Jan 2, 2017

Abnormal Summit— A Good Korean Non-Drama

I'll admit, the title is a bit misleading. This show isn't just "good," it's up there in my Top 5 Favourite Shows—a list reserved for truly great shows. And here, I'll explain why.

Many people hype about Korean dramas and music, but most forget that regular Korean TV shows can be just as great. They're a solid, practical way to understand and learn about Korean culture. Especially when these shows are relatable, fun to watch, and culturally accessible to (almost) everyone.

Abnormal Summit's Official Logo by JTBC
And Abnormal Summit (비정상회담) is all three.

The show is hosted by three Koreans who invite around eleven international, yet fluent Korean speakers, to a mock UN table where they discuss social matters and news. It may sound a bit dull, but it really isn't. Multi-ethnic perspectives and a lot of (good-natured) laughs are constantly exchanged.

The current season is so diverse, with representative speakers from: Mexico, United States, India, France, Pakistan, Switzerland, Canada, Germany, Italy, China, and Japan. The show opens up with a discussion of some current global news before introducing the main topic through the guest speaker. Each episode is packed with interesting topics and gripping conversation—with guests being musicians, actors, and even psychologists (among so many other careers). 

You get all their insights—as well as comparisons to different cultures—in a convenient package that is highly-entertaining, highly-educating, and well-edited.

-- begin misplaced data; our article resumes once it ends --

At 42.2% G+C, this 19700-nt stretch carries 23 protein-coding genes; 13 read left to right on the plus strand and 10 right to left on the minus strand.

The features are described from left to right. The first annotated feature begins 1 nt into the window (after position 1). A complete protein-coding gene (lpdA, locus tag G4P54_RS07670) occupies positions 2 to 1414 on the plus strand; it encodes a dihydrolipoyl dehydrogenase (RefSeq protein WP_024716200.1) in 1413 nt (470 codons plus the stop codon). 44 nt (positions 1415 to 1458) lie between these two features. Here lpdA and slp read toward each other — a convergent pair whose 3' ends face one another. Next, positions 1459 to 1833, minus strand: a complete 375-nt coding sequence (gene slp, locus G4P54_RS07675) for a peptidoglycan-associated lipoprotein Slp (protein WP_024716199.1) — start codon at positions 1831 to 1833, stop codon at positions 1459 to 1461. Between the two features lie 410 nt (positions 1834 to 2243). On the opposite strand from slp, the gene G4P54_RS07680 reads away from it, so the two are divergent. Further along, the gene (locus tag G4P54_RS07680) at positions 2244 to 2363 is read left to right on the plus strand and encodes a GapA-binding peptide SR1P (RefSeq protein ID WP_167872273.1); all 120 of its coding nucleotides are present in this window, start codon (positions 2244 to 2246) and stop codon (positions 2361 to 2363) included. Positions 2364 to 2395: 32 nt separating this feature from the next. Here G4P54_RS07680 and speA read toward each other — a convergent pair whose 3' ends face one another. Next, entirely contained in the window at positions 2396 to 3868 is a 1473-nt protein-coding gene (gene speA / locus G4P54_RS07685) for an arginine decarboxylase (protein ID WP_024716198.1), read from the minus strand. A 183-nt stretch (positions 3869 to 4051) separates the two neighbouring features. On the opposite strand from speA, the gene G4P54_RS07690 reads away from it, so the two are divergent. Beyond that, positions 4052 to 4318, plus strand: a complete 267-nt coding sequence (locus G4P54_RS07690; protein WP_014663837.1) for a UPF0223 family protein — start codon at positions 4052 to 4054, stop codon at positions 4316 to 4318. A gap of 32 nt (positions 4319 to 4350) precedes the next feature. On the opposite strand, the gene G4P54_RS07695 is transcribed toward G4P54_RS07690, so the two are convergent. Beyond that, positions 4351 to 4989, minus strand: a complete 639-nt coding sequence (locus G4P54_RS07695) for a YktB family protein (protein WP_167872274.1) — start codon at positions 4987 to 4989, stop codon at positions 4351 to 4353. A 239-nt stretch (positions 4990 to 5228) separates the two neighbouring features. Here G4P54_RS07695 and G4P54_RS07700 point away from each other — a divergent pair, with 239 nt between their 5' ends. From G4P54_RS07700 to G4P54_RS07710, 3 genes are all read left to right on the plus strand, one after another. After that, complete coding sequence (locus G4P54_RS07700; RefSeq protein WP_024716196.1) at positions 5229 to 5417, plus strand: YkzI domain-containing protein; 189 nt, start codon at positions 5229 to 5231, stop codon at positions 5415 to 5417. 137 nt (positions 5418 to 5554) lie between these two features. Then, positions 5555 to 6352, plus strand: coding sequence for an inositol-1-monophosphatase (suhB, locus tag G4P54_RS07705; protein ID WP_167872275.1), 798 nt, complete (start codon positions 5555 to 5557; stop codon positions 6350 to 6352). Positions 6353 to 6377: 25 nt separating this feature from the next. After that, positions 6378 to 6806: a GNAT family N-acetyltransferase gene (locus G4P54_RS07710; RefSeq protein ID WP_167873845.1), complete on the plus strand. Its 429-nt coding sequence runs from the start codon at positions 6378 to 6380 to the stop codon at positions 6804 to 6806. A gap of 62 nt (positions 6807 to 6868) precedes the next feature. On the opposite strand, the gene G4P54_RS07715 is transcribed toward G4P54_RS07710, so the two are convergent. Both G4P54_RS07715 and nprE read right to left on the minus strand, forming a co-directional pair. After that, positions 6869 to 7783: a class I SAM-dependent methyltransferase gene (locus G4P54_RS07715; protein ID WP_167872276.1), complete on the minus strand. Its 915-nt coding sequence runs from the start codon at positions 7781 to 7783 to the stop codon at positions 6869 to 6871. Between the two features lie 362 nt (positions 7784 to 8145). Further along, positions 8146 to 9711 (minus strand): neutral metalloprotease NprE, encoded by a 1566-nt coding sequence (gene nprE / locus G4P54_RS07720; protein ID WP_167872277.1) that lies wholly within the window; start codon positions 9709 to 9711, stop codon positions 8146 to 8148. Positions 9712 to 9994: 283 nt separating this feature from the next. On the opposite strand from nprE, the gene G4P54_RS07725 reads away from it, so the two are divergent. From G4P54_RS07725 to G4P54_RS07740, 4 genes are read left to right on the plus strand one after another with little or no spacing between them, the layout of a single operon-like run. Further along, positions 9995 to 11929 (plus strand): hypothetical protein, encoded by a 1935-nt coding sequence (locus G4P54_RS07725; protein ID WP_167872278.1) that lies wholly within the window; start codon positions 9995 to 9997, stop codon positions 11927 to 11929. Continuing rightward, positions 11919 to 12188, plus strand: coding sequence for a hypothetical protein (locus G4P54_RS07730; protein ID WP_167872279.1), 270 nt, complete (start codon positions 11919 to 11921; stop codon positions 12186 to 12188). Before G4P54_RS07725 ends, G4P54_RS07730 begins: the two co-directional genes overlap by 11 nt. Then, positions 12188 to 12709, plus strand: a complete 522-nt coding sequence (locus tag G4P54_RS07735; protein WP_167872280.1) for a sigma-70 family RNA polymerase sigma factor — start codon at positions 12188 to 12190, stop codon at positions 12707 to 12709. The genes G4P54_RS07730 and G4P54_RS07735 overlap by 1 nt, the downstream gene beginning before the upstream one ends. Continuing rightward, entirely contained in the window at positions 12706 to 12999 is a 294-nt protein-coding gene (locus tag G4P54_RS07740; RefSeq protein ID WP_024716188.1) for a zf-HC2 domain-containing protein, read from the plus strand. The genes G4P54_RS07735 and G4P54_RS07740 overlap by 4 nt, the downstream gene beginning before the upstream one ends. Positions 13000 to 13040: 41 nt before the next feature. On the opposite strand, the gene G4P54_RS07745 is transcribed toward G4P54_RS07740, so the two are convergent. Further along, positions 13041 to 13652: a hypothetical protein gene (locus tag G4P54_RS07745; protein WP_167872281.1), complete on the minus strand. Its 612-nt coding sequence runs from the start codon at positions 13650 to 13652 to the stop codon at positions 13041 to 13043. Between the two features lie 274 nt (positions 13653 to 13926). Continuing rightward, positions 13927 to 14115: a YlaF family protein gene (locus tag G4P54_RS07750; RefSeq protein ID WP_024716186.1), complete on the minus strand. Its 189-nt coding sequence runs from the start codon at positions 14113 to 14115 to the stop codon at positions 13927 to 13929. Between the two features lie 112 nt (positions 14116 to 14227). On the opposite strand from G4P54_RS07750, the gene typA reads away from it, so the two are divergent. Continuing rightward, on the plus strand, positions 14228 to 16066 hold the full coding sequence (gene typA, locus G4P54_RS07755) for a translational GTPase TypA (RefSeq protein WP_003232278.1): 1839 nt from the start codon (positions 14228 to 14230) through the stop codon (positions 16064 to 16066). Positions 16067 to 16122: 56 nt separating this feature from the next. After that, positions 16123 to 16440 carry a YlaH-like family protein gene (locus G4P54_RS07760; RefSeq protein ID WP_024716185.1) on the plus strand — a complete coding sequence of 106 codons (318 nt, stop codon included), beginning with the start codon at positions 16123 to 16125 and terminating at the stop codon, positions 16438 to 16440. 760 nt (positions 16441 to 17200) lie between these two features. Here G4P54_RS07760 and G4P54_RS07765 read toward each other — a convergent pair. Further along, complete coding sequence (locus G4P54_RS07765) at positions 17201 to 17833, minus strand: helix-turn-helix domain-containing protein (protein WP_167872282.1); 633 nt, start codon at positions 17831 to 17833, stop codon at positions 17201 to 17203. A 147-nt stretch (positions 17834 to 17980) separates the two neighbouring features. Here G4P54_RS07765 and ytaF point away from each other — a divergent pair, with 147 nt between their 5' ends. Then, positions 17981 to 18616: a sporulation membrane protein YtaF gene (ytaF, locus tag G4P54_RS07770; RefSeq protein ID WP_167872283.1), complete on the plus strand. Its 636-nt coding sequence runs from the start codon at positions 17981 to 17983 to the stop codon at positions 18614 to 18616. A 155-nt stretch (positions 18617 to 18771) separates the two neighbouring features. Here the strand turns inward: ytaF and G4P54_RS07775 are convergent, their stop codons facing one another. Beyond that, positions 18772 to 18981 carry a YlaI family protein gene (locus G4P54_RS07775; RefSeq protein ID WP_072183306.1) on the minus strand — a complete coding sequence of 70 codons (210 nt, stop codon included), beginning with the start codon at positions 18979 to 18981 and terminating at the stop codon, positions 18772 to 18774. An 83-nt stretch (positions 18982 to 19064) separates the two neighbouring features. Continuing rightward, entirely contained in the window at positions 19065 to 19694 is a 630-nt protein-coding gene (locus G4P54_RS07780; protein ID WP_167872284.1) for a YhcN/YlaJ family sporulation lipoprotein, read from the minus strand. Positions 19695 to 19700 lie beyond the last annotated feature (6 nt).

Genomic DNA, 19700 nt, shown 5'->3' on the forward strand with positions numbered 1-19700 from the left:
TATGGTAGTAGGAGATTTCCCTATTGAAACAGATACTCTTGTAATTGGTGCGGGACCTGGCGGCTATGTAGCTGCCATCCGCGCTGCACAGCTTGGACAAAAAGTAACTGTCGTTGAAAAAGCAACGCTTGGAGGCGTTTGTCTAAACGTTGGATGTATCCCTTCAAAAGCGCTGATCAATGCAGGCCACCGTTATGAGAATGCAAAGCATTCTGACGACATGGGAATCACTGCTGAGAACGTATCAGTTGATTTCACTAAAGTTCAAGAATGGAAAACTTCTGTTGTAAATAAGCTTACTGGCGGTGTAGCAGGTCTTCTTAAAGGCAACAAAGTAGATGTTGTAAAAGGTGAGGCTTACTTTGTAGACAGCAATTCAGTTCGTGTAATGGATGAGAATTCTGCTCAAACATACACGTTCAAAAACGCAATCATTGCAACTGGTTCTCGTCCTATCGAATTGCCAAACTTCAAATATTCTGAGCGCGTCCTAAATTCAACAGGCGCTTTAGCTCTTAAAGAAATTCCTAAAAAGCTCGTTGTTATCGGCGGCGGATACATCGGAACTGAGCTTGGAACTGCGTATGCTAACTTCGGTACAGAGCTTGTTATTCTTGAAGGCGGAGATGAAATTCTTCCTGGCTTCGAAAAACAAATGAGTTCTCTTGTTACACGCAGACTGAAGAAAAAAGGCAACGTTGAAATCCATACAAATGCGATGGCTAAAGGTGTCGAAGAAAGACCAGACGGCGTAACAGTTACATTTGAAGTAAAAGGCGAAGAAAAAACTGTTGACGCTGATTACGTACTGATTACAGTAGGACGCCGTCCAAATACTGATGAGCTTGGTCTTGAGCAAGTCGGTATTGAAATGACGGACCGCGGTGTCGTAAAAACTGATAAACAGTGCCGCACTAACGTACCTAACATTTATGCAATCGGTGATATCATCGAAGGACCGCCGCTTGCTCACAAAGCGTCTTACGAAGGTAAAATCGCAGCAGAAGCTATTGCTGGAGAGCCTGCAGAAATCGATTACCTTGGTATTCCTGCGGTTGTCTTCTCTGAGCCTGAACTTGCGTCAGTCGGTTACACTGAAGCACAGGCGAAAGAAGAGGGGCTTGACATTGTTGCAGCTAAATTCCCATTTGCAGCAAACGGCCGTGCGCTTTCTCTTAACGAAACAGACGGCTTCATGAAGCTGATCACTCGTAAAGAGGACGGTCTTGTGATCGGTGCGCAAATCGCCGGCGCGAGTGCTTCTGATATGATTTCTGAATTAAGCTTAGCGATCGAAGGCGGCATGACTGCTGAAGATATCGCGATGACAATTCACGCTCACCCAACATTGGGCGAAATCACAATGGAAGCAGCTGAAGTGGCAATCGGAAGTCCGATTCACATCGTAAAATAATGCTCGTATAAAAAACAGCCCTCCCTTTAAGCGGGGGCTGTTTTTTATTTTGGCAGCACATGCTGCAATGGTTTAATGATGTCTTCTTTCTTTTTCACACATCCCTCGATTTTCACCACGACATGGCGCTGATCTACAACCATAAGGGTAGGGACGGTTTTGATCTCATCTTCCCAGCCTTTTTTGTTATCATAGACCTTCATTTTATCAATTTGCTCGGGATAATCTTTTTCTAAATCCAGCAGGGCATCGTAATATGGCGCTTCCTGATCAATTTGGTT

And if it's your first time watching Korean TV, then here's a heads-up: there's a lot of post-production editing. 

The screen easily fills up with superimposed text and images. Though it may be distracting at first, you quickly get used to it. And eventually, you'll start looking for them, expecting them, and maybe even missing them in other shows. Korean-style TV editing is by far more engaging than others I've encountered—and definitely more "language learner"-friendly.

By reading the text on-screen, you can pick up on dialogue faster than you would in dramas. The conversation, in a way, would be more realistic and genuine as people speak their minds—people who are actual non-native speakers. It's pretty inspiring to see a panel of foreigners speaking a foreign language, too.

It may not turn out to be your thing, but it's certainly worth a try. In 129 episodes (thus far), it has everything good going for it: comedy, culture, language, news, and the surprise element of a refreshing guest.